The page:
The minister wants to support Ukrainian artists [so they] They can continue their creative work in France … This additional support will be in the form of research grants and funding for artistic projects, but also for the organization of exhibitions,” says the ministry.


€500,000 has been earmarked to support Ukrainian students and researchers living in Italy or fleeing the war zone. The government also invited academic institutions to provide scholarships and opportunities for Ukrainian scientists.


Swedish universities such as Stockholm University Johanna Wiklund have been working to allocate funding to increase their search for natural resources. In addition, many universities, such as Stockholm University, offer research positions for Ukrainian researchers.

Karolinska Institutet is preparing to receive researchers and students from the war and conflict zone.


The University of Southern Denmark (SDU) and seven other universities in the country have demonstrated their support for the Ukrainian people by suspending cooperation with Russian and Belarusian organizations. In addition to assistance, the state intends to provide free education to Ukrainian students, but this has not yet been decided.

“There appears to be a broad political understanding in Parliament that we will allow Ukrainian refugees to have the opportunity to enter university here without tuition fees. This will be decided next week,” Jesper Langergaard, Director of Universities of Denmark, told University World News.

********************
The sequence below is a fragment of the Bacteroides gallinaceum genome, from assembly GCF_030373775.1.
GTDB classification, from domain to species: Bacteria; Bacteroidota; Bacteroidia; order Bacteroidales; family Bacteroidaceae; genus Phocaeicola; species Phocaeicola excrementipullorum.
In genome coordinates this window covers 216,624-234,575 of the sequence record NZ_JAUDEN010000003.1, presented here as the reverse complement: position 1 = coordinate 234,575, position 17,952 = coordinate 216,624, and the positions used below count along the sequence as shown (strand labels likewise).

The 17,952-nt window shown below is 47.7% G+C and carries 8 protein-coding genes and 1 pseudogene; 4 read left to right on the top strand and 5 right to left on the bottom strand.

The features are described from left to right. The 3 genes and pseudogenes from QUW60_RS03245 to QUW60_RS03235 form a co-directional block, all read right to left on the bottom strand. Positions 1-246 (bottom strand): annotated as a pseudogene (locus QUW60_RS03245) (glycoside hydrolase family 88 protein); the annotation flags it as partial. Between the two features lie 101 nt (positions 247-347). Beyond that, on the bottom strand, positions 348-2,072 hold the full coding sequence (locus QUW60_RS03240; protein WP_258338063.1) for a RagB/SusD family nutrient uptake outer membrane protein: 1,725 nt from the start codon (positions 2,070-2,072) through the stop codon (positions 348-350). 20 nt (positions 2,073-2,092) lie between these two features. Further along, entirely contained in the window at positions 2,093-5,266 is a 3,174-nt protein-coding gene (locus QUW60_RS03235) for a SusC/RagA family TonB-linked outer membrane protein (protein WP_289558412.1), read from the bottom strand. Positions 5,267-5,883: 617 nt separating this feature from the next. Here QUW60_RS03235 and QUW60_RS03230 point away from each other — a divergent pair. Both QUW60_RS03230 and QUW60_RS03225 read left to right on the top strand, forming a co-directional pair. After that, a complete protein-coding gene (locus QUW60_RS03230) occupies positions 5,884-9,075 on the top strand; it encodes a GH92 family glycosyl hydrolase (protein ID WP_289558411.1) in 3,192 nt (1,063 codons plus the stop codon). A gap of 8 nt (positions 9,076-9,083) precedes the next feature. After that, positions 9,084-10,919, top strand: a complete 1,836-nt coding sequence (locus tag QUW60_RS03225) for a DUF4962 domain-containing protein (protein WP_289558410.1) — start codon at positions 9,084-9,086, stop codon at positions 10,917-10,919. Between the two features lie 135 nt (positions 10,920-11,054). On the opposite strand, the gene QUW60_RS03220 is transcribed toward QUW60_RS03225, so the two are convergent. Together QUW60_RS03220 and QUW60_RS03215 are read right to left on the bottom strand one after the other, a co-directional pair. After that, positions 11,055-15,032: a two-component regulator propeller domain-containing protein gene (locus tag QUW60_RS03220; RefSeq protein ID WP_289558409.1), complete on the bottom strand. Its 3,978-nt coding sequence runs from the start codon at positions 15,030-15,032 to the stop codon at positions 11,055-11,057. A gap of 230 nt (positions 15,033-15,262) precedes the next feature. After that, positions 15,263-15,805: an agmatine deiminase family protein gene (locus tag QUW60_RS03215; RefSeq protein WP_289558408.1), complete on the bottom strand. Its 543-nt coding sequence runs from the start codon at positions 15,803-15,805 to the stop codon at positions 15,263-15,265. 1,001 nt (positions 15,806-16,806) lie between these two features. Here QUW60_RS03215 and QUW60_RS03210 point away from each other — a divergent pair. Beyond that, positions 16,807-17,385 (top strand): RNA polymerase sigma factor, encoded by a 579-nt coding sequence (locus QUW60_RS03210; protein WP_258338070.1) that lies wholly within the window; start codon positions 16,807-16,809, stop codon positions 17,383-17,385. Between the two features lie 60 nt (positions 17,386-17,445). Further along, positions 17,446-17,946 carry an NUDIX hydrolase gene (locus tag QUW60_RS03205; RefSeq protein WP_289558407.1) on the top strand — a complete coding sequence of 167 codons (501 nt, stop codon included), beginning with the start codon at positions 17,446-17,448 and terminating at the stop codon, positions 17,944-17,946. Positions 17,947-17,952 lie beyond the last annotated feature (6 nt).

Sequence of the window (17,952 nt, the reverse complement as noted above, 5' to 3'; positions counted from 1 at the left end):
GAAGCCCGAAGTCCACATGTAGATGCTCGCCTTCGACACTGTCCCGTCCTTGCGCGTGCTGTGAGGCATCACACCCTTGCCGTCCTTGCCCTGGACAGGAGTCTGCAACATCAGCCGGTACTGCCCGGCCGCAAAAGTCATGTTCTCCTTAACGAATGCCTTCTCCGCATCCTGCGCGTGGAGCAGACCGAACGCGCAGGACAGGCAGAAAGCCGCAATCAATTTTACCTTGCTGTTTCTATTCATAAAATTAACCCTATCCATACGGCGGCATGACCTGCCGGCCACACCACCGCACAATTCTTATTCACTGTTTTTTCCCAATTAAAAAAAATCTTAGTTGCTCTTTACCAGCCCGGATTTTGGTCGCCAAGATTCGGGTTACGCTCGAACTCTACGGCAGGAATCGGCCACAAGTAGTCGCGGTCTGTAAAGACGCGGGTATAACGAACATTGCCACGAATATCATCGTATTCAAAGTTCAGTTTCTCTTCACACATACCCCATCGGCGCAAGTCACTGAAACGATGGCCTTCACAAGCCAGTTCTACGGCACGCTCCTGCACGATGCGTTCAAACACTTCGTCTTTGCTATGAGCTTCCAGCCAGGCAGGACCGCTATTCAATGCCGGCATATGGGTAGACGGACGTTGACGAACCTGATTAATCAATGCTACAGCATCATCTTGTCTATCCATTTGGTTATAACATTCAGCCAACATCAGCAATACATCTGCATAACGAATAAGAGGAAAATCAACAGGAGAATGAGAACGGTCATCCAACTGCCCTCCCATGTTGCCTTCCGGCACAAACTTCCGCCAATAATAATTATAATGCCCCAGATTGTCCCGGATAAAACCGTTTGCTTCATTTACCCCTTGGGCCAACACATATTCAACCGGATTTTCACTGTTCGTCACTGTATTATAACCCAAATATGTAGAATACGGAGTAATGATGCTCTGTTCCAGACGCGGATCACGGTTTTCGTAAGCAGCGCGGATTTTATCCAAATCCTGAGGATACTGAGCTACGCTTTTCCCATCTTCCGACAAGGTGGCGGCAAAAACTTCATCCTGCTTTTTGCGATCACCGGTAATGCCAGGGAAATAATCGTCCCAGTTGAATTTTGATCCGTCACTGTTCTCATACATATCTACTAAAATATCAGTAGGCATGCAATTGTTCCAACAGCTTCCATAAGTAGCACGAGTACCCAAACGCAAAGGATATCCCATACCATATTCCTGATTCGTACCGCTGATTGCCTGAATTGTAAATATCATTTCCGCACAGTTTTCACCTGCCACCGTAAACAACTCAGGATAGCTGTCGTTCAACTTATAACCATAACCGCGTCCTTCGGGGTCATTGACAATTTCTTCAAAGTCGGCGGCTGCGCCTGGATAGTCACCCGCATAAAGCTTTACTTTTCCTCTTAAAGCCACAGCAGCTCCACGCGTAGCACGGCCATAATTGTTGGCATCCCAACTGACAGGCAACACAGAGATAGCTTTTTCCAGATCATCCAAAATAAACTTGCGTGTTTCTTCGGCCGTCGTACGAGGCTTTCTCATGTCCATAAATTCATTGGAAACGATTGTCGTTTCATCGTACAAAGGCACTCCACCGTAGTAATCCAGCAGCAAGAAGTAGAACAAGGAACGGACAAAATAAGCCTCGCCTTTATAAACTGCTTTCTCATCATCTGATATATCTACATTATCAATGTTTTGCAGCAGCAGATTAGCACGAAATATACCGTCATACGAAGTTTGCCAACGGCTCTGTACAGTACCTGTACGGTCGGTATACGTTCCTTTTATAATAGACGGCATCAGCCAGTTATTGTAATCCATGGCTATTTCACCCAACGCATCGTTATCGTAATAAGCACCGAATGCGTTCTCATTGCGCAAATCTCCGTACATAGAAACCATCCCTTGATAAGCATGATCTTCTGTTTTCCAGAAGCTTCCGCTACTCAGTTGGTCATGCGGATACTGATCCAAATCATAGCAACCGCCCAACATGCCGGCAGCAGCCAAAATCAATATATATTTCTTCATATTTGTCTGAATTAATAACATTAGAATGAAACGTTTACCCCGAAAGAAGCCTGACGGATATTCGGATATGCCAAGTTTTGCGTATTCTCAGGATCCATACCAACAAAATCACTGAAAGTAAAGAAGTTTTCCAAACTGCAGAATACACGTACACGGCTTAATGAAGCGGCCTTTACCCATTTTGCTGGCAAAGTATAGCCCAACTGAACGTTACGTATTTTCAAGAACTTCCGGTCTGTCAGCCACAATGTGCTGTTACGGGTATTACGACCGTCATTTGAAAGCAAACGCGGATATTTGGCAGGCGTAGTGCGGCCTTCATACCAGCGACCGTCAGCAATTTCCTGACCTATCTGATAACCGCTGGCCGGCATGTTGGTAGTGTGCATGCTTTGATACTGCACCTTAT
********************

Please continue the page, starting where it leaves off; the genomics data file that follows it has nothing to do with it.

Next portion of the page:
While Ireland’s Department of Education offered reduced tuition fees to Ukrainian students as well as language courses and other aid, a group of students at Trinity College Dublin reached out and met with Ukrainian students while NUI Galway said it was working to create scholarships for them. In addition, the University of Limerick team came together to collect medical goods and essential materials for hospitals in Ukraine.


While the Icelandic government strongly condemned the Russian invasion, it expressed solidarity and offered accommodation to students and other refugees from Ukraine.

Universities in Iceland will closely monitor developments and will respond as they develop. Universities will work with the Icelandic government to explore options to accommodate Ukrainian students and staff who need to flee conflict and seek refuge in Iceland,” the Icelandic Conference of Deans said.


Universities in the Scandinavian country aim to provide support for the well-being and study difficulties. The University of Helsinki has provided support for the health and well-being of international students in an effort to help them complete non-degree studies.

On the other hand, Eastern Finland University has pledged to accept 20 Ukrainian students with living costs and travel expenses covered.


The University of Ljubljana has started a humanitarian campaign called Heart University (Srčna UL), which raises funds for affected students in Ukraine and can be allocated by providing rent, housing costs, food, clothing, study materials and computers for studies.


Romanian universities have given Ukrainian students the opportunity to continue their studies there, even for those without a degree. For those who cannot prove their academic achievements, such as a diploma, the authorities will create an assessment.